Extending Your Car’s Warranty
A recent stream of automotive warranty extension mailings has led me to look further into the industry. What I’ve found has been eye-opening.
At first, receiving a reminder card about renewing my car’s warranty seemed strange. My car is still rather new and the warranty doesn’t expire for quite some time. It wasn’t until I read the fine print that I understood why I was getting the notice. My confusion came from the fact that the notice appeared to come from my car’s manufacturer, when in fact it was sent by a third party. It was filled with warnings and a sense of urgency, all of which were designed to make me act quickly.
As I received more and more of these offers, I was amazed at how deceptive they were. To the untrained eye, they really did seem to be important notifications from my manufacturer. Looking into it further, I found this article about the practice. In it, Herb Weisbaum notes that these products are not only deceptive, but also expensive and limited in coverage.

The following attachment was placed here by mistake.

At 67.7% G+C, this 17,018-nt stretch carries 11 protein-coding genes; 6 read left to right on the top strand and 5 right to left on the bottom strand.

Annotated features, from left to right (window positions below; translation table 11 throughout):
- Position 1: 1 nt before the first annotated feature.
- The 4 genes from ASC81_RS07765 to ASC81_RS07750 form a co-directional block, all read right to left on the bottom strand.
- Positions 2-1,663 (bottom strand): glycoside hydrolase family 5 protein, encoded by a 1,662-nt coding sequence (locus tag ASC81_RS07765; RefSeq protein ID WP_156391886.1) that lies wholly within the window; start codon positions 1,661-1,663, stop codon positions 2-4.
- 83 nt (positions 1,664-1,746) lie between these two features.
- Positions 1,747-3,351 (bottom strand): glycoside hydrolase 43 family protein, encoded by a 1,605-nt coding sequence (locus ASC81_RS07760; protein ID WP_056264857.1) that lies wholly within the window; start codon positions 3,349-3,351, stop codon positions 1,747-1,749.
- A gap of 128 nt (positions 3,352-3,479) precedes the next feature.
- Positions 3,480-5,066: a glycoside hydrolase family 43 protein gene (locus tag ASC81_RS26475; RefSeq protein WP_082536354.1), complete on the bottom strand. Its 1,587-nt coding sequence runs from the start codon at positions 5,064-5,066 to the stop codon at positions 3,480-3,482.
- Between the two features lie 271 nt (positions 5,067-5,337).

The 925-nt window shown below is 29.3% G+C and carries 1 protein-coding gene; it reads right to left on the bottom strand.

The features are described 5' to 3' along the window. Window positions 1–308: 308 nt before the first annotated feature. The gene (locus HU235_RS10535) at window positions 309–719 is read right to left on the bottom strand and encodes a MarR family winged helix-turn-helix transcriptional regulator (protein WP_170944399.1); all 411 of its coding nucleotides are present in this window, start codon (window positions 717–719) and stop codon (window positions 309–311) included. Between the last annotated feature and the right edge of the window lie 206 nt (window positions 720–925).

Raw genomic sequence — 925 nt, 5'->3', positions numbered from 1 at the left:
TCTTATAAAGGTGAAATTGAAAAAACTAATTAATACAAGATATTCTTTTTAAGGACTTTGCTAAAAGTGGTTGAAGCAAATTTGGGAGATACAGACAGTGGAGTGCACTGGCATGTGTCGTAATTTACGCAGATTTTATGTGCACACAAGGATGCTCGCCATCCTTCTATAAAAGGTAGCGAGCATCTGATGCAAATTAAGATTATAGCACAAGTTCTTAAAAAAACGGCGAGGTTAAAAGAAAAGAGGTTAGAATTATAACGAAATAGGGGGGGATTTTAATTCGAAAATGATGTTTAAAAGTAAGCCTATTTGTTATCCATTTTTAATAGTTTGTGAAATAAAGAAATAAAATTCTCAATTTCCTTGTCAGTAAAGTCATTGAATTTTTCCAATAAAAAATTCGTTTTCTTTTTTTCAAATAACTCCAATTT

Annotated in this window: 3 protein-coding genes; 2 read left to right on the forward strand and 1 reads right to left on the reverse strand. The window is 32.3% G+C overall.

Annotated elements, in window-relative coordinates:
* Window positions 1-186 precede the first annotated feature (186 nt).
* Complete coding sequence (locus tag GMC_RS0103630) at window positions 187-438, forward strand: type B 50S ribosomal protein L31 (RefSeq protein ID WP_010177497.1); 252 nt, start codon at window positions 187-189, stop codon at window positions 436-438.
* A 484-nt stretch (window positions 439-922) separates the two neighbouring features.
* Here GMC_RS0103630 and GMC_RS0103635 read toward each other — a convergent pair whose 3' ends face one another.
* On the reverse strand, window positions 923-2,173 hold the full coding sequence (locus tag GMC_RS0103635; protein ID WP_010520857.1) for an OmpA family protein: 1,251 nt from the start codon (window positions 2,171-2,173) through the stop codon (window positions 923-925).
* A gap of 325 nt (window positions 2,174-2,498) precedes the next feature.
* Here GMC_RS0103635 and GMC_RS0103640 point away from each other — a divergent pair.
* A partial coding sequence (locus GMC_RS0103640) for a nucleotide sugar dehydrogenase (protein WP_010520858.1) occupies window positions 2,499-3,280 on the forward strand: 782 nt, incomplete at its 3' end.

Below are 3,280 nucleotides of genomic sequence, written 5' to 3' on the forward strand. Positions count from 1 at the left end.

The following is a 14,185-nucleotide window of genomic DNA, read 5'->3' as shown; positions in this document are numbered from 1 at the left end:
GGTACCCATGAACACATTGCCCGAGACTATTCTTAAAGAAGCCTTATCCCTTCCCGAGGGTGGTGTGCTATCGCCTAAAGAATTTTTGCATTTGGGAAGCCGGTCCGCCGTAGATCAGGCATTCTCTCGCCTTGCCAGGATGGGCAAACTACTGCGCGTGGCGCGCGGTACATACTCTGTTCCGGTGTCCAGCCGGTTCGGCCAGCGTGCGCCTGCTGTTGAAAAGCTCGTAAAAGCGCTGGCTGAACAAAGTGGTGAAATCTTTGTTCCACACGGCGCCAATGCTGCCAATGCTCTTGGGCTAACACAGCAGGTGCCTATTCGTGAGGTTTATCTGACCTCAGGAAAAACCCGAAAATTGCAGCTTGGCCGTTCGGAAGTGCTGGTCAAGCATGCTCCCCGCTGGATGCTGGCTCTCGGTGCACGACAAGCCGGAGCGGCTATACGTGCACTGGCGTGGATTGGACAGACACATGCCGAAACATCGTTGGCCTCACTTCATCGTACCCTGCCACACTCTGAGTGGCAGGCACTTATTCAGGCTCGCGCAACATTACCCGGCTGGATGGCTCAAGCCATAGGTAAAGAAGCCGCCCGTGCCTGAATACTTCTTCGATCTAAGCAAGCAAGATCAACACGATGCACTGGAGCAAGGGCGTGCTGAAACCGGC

If you are worried about expensive car repairs after your original warranty expires, you can build up an emergency fund for this purpose. Lending Club can help in a number of ways. Obviously you could take out a P2P loan to cover any unexpected expense, but you can also use a loan to consolidate your debt to make it easier to build up an emergency fund.
If you do want to extend your warranty, the referenced article says that dealers tend to offer much better deals, which are negotiable, than the third parties that you’ve been hearing from. Even then, the article cites a consumer advocate who recommends that car owners skip extended warranties altogether because they are rarely worth the money. So there’s another reason for going the emergency fund route. Whichever way you decide to go, don’t fall for the pressure and deception of unsolicited third party mailings you may receive.